Carrycot and stroller – when should you convert your pushchair?
It's happened – you've managed to choose the perfect pushchair. But after a few months, parents start to wonder when to convert the pushchair into a stroller. Is my child still comfortable in the carrycot? And what if they grow out of the classic pushchair but are still unable to sit up unaided? Don't worry – we'll explain what to look for when changing from a carrycot into a stroller, as well as when you can start taking your littlie on rides in a stroller!
Up to what age can a child be in a carrycot?
Manufacturers often write that a child can ride in a carrycot until "approximately six months or until they start to roll over and get up on all fours." This sounds great, but what does it mean for you in practice?
Your baby must remain in a carrycot from birth until three months. This is simply safer – the carrycot, or classic pushchair, has tall side walls to protect your littlie from the wind, rain and sun.
There are many strollers on the market with the option of reclining the backrest to the lie-flat position. Despite this, it's not recommended to use such pushchairs for newborns, unless they have special side protection or a 2-in-1 seat, for example, the XMOOV or VEO pushchairs. However, this doesn't change the fact that the stroller seat forms a carrycot with a rigid base, which is simply the safest option for newborns.
Therefore, it is accepted that the baby can ride in the carrycot until four to six months – until they reach the maximum weight recommended by the manufacturer or until they start sitting up unaided.
When should you convert from a carrycot into a stroller?
A carrycot "until approximately six months"
It's accepted that children start to sit up at approximately six months. However, remember that this is an approximate age – some littlies start sitting up or attempting to sit up much earlier.
It may turn out that you'll be using the carrycot up to six months, because your baby won't be rolling over and will be petite. However, your baby may start rolling over from the back to their tummy at approximately four months. In this case, you must immediately convert the pushchair.
This is due to the child's extraordinary mobility when they finally learn to roll onto their belly. In just a few days, they may get up from their tummy to their knees, and then pull themselves up and fall out of the carrycot!
Carrycot up to 9 kg
Usually, carrycots are designed for babies up to 9 kg in weight. Usually, this is at approximately five or six months. After they reach 9 kg, you should convert the pushchair into a stroller.
WARNING! Some pushchairs have so-called XL carrycots – they're much bigger than classic pushchairs. In addition, like for example in B-TOUR, you can use them for children all the way up to 15 kg!
And your littlie may simply be too tall for a carrycot. Some youngsters grow much quicker than others, and so they stop being able to fit in a carrycot already at approximately four months. And this is when strollers with a backrest that reclines to the lie-flat position come in handy. Such a stroller will not only ensure your child has a flat surface to lie down on, but will also allow you to secure them using a five-point safety harness.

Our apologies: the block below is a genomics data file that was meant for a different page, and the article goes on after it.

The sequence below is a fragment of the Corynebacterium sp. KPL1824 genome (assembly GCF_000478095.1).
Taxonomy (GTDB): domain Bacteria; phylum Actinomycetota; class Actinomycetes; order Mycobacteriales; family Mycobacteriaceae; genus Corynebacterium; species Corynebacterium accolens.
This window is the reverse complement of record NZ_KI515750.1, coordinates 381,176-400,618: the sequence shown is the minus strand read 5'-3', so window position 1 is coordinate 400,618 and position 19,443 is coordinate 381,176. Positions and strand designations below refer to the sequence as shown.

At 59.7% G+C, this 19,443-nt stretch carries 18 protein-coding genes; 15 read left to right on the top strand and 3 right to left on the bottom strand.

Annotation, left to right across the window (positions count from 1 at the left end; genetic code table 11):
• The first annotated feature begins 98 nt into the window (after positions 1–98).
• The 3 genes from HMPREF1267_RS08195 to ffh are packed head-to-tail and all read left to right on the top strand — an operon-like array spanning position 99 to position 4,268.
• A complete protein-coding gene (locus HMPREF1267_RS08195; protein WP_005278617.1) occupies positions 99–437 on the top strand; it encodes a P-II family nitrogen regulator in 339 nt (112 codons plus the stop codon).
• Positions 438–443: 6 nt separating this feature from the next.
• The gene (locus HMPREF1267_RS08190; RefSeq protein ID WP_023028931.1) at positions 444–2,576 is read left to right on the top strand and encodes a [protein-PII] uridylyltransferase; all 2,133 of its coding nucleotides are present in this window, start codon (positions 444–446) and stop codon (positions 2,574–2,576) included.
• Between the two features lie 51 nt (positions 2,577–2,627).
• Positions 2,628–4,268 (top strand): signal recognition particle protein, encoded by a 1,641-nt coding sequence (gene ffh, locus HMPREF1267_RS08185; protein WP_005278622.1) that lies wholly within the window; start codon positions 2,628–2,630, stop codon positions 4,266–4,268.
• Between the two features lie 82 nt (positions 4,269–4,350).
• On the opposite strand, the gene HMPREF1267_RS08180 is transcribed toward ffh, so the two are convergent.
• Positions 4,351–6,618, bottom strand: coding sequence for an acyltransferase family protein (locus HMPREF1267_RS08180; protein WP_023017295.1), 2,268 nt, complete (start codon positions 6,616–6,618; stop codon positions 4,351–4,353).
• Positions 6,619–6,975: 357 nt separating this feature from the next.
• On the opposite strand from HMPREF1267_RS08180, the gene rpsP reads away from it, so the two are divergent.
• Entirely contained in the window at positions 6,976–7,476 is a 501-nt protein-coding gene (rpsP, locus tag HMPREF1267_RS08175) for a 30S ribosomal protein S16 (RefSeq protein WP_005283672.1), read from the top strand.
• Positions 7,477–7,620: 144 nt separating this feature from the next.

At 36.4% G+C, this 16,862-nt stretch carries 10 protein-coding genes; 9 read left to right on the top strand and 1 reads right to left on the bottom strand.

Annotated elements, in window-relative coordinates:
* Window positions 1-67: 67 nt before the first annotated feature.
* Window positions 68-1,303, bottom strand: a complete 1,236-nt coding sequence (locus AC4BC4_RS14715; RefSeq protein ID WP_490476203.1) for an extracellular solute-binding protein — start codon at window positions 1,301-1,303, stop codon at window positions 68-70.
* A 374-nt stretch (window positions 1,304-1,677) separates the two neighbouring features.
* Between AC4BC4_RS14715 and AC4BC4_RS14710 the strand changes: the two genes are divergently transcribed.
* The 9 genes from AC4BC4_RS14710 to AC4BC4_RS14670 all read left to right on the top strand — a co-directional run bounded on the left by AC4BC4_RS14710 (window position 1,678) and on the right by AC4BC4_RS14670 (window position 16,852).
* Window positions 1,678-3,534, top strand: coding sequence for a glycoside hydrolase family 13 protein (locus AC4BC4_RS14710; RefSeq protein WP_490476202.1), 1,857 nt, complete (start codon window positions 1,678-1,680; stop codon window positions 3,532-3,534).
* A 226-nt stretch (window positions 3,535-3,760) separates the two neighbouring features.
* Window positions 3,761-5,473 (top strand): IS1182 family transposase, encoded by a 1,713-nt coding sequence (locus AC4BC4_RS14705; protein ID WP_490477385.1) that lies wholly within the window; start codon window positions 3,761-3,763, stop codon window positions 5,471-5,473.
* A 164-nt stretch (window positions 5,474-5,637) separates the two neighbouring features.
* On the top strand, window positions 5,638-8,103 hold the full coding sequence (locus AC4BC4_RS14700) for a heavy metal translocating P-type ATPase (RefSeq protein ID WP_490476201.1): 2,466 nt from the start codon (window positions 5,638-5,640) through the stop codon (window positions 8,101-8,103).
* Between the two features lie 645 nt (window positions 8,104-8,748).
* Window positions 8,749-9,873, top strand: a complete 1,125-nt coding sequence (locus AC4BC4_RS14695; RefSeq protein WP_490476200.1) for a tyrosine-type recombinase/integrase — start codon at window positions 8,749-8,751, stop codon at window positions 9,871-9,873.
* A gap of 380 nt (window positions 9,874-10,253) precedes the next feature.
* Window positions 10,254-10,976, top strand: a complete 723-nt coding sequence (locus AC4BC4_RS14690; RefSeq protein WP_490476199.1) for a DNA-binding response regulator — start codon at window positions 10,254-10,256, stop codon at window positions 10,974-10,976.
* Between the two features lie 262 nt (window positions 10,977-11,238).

- whether your child has reached the maximum weight allowed by the manufacturer,
- whether your littlie can freely straighten their arms and legs,
- whether your baby is rolling over and/or attempting to get up onto their knees.
Converting the pushchair – check your child!
Often, youngsters in carrycots start crying suddenly. Parents wonder what's going on – are they rejecting the pushchair, are they hungry, or maybe they don't like going on walks anymore?
This is not the case – if your baby is crying in the carrycot, this is usually because they're already able to sit up/pull themselves up, or are simply annoyed that they can't see their surroundings and parent. Children are quite quick to start looking around, and don't like to have their parents out of their view early on. Try converting from a carrycot into a stroller (if your child is over four or five months old), and observe your baby.
Why is it important to convert from a carrycot into a stroller?
- Safety: a child who's able to pull themselves up or sit up can fall out of the carrycot. Strollers are also equipped with a safety harness to keep boisterous littlies in check.
- Comfort: a carrycot that's too small may cause discomfort on walks, and result in your child being irritated and crying.
- Curiosity: your littlie will have you in their sight while being able to see what's going on around them on walks. This aids in their development.
Which pushchair is suitable for a six-month-old?
Already at the stage of buying a classic pushchair, think about whether it's better to buy a 2-in-1 or 3-in-1 product. Choosing this type of solution will save you time and money. But check to make sure that:
- the backrest reclines flat or to the lie-flat position,
- the stroller has an adjustable footrest and safety harness with pads,
- it's equipped with a large, fold-out hood that can be extended.
- it has accessories, such as a leg warmer and rain cover.